When you pass by a homeless person on the street, do you think about who they are as people? Do you consider their pasts, the struggles and strife that they’ve experienced? The rat-race of everyday life sometimes prevents us from fully sympathizing with these unfortunate individuals. Some people lack sympathy, believing that many people are homeless because of poor decisions that they’ve made, such as committing crimes or doing drugs. This kind of narrow-minded judgment is what prevents many Americans from exhibiting kindness and compassion on the streets. Instead of lending a hand to the less-fortunate, we walk right on by, as if these poor people did not even exist. Mental and physical disabilities are sometimes the cause of a person’s living on the streets. But does anyone stop to consider this? The answer is often “no.”
The poor and destitute are a sad fact of life; they inhabit nearly every major U.S. city and make their “living” begging for a few coins out-of-pocket. In their feeble state, the homeless are often forced to resort to extreme measures to sustain themselves. But policing these people is sometimes done in extreme ways as well. Because there are so few who will fight for the rights of the homeless, police officers may take advantage by abusing them or, in tragic cases, killing them.
On March 1, 2015, a homeless man from Los Angeles, California named Charly Leundeu Keunang was shot and killed by police. According to the LA Times, the man nicknamed “Africa” was living under a tree in the city’s poorest neighborhood. He was born in Cameroon, but allegedly moved to the United States under a false identity.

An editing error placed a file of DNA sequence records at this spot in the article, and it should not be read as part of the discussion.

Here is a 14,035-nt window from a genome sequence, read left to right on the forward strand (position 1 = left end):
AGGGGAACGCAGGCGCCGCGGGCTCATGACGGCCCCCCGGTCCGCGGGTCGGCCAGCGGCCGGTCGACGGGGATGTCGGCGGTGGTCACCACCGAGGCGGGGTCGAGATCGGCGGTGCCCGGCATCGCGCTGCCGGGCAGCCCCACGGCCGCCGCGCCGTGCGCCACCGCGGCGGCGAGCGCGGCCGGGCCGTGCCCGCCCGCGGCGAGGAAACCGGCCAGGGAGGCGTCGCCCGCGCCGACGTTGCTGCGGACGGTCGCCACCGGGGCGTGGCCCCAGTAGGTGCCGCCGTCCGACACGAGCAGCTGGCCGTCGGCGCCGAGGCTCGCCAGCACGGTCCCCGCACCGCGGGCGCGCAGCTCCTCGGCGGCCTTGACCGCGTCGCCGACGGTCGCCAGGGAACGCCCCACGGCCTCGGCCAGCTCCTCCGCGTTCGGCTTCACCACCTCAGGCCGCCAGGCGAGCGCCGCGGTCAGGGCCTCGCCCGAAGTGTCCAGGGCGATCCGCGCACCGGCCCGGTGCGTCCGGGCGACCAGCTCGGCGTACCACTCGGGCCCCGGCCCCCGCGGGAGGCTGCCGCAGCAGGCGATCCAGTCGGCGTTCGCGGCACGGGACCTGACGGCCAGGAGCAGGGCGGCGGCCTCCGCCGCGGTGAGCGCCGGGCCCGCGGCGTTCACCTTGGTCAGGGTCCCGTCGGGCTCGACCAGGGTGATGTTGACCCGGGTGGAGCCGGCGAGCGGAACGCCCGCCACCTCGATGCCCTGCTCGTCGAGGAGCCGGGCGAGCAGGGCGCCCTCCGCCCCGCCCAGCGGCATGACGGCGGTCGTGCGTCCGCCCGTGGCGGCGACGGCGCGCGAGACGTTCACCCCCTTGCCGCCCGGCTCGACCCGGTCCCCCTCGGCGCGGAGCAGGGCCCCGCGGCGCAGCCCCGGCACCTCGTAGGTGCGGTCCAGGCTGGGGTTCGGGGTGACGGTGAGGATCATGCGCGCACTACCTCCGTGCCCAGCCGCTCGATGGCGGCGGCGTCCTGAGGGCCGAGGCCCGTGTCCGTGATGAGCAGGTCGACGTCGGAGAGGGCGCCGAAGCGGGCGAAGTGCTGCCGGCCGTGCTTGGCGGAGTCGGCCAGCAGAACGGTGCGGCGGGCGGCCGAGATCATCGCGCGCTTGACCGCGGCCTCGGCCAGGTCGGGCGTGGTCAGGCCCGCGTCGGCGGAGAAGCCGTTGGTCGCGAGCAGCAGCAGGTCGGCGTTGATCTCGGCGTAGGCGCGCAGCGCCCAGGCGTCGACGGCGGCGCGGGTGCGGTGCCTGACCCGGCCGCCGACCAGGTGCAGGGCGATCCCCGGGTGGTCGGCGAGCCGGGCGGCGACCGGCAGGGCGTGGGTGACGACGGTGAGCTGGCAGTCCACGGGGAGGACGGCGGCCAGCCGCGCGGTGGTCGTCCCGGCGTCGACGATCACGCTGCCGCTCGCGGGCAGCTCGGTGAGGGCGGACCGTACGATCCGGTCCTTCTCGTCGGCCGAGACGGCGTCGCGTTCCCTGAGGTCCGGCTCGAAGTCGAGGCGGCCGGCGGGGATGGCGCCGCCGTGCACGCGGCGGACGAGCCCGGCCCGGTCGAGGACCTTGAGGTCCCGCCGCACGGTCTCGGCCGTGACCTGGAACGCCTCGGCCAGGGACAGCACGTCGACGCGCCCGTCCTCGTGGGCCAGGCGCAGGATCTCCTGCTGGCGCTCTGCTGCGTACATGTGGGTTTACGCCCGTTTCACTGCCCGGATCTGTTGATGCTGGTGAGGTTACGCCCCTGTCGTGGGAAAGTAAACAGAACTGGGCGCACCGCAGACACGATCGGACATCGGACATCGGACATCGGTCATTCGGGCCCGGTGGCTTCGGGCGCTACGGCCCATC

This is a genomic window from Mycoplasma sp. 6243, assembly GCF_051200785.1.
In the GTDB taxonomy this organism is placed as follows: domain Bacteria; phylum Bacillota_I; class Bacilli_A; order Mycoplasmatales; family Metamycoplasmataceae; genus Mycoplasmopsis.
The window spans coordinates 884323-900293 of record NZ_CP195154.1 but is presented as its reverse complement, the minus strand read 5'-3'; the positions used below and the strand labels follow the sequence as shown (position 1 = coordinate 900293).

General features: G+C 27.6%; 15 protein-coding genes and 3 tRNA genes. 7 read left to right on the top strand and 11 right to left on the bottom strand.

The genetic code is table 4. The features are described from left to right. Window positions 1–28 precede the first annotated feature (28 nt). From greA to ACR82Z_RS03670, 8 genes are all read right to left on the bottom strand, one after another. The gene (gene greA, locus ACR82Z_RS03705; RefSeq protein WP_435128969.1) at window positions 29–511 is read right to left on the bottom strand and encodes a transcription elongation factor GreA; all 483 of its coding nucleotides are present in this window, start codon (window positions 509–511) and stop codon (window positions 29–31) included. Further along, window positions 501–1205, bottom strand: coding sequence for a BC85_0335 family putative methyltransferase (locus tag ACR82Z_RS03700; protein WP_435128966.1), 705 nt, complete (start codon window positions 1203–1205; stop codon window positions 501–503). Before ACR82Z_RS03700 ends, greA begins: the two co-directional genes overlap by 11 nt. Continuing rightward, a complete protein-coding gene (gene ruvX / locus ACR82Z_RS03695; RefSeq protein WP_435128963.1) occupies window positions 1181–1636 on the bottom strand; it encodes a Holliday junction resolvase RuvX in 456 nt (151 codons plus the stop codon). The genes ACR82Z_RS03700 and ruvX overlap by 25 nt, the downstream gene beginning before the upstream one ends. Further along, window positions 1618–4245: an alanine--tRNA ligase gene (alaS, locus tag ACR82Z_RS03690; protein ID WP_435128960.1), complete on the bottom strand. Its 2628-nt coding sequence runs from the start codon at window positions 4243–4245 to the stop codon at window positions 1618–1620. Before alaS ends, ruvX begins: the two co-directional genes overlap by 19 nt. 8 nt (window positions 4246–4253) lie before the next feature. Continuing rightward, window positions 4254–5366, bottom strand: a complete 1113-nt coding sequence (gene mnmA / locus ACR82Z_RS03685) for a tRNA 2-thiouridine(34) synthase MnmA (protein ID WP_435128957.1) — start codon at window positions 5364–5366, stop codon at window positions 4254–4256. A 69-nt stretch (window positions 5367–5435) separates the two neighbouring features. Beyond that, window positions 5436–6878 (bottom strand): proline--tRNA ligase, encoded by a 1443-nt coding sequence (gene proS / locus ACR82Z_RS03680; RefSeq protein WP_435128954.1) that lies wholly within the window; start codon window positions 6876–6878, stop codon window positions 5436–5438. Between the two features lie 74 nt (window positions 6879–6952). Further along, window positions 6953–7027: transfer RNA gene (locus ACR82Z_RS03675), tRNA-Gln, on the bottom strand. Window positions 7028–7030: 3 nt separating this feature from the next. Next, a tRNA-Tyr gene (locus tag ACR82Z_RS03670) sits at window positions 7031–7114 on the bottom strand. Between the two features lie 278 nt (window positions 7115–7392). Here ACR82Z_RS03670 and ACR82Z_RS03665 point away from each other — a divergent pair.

In 2000, Africa was convicted of armed bank robbery, and was sentenced to 15 years in federal prison. Three years into his sentence, he was transported to a mental health facility. He was released in 2014 and began living in skid row.
On March 1st, Africa was chased down by police after he had stolen from another homeless person in the neighborhood. When police tried to arrest him, Africa resisted. But rather than apprehending him according to protocol, the police began to beat him. While he was underneath an officer, he tried to fight back. Meanwhile, the entire video was being recorded by a cell phone.
Suddenly, one of the officers reached for his gun and shot Africa to death. Police later claimed that Africa had reached for his pistol, and that, out of fear for his life, the officer shot him.
If you or a loved one have been a victim of police brutality, please call our Boston personal injury attorneys, 24/7, at 617-787-3700.